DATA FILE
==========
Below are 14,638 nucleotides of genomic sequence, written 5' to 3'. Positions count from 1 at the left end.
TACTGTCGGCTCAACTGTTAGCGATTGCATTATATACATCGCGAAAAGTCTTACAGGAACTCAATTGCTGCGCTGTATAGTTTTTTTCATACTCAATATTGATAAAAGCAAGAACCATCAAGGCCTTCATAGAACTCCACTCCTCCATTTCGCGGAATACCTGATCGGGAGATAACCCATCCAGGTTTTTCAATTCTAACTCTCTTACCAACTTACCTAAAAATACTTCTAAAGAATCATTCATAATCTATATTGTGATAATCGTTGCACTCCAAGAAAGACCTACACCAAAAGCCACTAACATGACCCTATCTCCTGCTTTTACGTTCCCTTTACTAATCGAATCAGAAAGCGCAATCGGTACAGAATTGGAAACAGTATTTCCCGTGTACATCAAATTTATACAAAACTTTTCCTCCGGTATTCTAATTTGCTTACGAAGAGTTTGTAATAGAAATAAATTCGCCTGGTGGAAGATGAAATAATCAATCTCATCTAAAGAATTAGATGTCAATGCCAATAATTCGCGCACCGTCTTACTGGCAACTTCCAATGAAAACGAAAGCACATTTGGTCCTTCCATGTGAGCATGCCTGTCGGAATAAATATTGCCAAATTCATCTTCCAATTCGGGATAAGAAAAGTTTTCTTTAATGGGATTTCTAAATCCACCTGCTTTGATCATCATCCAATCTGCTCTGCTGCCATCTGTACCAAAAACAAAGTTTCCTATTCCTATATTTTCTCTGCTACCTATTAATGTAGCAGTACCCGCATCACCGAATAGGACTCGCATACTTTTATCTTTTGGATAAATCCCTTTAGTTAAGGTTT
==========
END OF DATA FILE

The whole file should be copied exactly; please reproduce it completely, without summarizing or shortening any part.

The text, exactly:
Below are 14,638 nucleotides of genomic sequence, written 5' to 3'. Positions count from 1 at the left end.
TACTGTCGGCTCAACTGTTAGCGATTGCATTATATACATCGCGAAAAGTCTTACAGGAACTCAATTGCTGCGCTGTATAGTTTTTTTCATACTCAATATTGATAAAAGCAAGAACCATCAAGGCCTTCATAGAACTCCACTCCTCCATTTCGCGGAATACCTGATCGGGAGATAACCCATCCAGGTTTTTCAATTCTAACTCTCTTACCAACTTACCTAAAAATACTTCTAAAGAATCATTCATAATCTATATTGTGATAATCGTTGCACTCCAAGAAAGACCTACACCAAAAGCCACTAACATGACCCTATCTCCTGCTTTTACGTTCCCTTTACTAATCGAATCAGAAAGCGCAATCGGTACAGAATTGGAAACAGTATTTCCCGTGTACATCAAATTTATACAAAACTTTTCCTCCGGTATTCTAATTTGCTTACGAAGAGTTTGTAATAGAAATAAATTCGCCTGGTGGAAGATGAAATAATCAATCTCATCTAAAGAATTAGATGTCAATGCCAATAATTCGCGCACCGTCTTACTGGCAACTTCCAATGAAAACGAAAGCACATTTGGTCCTTCCATGTGAGCATGCCTGTCGGAATAAATATTGCCAAATTCATCTTCCAATTCGGGATAAGAAAAGTTTTCTTTAATGGGATTTCTAAATCCACCTGCTTTGATCATCATCCAATCTGCTCTGCTGCCATCTGTACCAAAAACAAAGTTTCCTATTCCTATATTTTCTCTGCTACCTATTAATGTAGCAGTACCCGCATCACCGAATAGGACTCGCATACTTTTATCTTTTGGATAAATCCCTTTAGTTAAGGTTT